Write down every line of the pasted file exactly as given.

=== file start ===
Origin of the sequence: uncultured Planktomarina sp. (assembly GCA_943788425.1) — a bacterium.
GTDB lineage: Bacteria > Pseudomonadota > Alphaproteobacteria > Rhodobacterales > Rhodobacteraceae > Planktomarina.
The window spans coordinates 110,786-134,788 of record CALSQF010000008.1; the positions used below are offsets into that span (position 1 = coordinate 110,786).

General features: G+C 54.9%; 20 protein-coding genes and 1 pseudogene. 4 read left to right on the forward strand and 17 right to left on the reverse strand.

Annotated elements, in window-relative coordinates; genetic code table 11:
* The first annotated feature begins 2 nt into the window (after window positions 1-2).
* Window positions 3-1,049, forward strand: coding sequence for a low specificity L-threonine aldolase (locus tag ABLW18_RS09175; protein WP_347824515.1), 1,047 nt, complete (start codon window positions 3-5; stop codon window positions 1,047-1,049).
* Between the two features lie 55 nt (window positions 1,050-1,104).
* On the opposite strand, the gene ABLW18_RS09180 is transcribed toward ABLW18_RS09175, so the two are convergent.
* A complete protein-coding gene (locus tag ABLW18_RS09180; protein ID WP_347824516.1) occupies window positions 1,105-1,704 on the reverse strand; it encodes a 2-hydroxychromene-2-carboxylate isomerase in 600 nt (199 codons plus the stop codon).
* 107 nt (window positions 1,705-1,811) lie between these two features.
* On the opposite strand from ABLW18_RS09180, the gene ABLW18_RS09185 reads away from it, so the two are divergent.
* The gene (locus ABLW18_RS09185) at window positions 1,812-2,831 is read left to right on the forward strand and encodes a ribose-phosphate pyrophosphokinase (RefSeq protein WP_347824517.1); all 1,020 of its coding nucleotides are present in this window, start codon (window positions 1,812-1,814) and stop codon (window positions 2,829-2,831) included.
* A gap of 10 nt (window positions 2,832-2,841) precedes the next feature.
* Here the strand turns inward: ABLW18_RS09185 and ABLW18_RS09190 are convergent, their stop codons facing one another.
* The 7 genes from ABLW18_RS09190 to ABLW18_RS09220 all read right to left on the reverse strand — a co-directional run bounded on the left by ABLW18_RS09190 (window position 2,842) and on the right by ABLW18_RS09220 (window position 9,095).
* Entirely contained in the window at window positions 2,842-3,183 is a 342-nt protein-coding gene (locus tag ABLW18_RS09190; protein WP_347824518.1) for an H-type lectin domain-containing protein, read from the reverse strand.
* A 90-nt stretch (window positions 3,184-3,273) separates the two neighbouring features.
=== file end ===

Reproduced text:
Origin of the sequence: uncultured Planktomarina sp. (assembly GCA_943788425.1) — a bacterium.
GTDB lineage: Bacteria > Pseudomonadota > Alphaproteobacteria > Rhodobacterales > Rhodobacteraceae > Planktomarina.
The window spans coordinates 110,786-134,788 of record CALSQF010000008.1; the positions used below are offsets into that span (position 1 = coordinate 110,786).

General features: G+C 54.9%; 20 protein-coding genes and 1 pseudogene. 4 read left to right on the forward strand and 17 right to left on the reverse strand.

Annotated elements, in window-relative coordinates; genetic code table 11:
* The first annotated feature begins 2 nt into the window (after window positions 1-2).
* Window positions 3-1,049, forward strand: coding sequence for a low specificity L-threonine aldolase (locus tag ABLW18_RS09175; protein WP_347824515.1), 1,047 nt, complete (start codon window positions 3-5; stop codon window positions 1,047-1,049).
* Between the two features lie 55 nt (window positions 1,050-1,104).
* On the opposite strand, the gene ABLW18_RS09180 is transcribed toward ABLW18_RS09175, so the two are convergent.
* A complete protein-coding gene (locus tag ABLW18_RS09180; protein ID WP_347824516.1) occupies window positions 1,105-1,704 on the reverse strand; it encodes a 2-hydroxychromene-2-carboxylate isomerase in 600 nt (199 codons plus the stop codon).
* 107 nt (window positions 1,705-1,811) lie between these two features.
* On the opposite strand from ABLW18_RS09180, the gene ABLW18_RS09185 reads away from it, so the two are divergent.
* The gene (locus ABLW18_RS09185) at window positions 1,812-2,831 is read left to right on the forward strand and encodes a ribose-phosphate pyrophosphokinase (RefSeq protein WP_347824517.1); all 1,020 of its coding nucleotides are present in this window, start codon (window positions 1,812-1,814) and stop codon (window positions 2,829-2,831) included.
* A gap of 10 nt (window positions 2,832-2,841) precedes the next feature.
* Here the strand turns inward: ABLW18_RS09185 and ABLW18_RS09190 are convergent, their stop codons facing one another.
* The 7 genes from ABLW18_RS09190 to ABLW18_RS09220 all read right to left on the reverse strand — a co-directional run bounded on the left by ABLW18_RS09190 (window position 2,842) and on the right by ABLW18_RS09220 (window position 9,095).
* Entirely contained in the window at window positions 2,842-3,183 is a 342-nt protein-coding gene (locus tag ABLW18_RS09190; protein WP_347824518.1) for an H-type lectin domain-containing protein, read from the reverse strand.
* A 90-nt stretch (window positions 3,184-3,273) separates the two neighbouring features.